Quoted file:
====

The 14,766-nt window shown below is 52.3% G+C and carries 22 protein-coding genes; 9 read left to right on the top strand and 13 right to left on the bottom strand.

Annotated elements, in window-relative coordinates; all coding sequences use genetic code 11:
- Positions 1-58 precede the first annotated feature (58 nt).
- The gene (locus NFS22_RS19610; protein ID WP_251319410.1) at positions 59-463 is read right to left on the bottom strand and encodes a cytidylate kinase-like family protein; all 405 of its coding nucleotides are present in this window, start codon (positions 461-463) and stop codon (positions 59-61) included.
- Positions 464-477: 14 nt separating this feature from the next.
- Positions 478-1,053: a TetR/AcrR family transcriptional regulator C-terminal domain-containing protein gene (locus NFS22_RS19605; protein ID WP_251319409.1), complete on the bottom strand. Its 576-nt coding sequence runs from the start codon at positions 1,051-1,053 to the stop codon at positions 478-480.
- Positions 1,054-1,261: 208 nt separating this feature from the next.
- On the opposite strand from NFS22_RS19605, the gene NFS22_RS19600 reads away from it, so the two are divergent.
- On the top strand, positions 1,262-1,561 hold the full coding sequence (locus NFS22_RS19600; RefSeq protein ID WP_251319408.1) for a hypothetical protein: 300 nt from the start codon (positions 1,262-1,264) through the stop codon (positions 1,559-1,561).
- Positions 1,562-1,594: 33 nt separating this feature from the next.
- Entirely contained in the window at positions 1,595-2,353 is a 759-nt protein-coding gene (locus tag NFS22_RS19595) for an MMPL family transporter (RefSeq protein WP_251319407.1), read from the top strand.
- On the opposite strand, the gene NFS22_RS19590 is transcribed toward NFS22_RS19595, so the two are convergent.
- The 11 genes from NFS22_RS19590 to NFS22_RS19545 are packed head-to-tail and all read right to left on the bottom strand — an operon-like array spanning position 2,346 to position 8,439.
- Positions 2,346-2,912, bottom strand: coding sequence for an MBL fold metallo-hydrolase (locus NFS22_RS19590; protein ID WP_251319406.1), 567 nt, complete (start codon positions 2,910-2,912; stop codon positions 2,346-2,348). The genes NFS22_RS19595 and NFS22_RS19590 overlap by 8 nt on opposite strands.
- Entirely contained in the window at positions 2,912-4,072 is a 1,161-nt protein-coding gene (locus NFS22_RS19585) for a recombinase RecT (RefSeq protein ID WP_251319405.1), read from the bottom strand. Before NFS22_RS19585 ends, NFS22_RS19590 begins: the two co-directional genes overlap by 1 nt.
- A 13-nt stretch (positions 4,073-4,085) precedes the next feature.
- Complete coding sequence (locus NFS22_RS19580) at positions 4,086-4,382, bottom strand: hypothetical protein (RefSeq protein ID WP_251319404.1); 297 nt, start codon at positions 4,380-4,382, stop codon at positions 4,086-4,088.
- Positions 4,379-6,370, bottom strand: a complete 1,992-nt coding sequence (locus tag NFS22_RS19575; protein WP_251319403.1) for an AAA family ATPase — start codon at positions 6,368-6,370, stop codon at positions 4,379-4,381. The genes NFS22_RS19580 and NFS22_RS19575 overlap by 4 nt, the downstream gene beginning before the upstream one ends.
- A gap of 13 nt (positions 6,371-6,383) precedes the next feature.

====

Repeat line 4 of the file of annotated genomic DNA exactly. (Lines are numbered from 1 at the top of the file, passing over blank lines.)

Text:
- The gene (locus NFS22_RS19610; protein ID WP_251319410.1) at positions 59-463 is read right to left on the bottom strand and encodes a cytidylate kinase-like family protein; all 405 of its coding nucleotides are present in this window, start codon (positions 461-463) and stop codon (positions 59-61) included.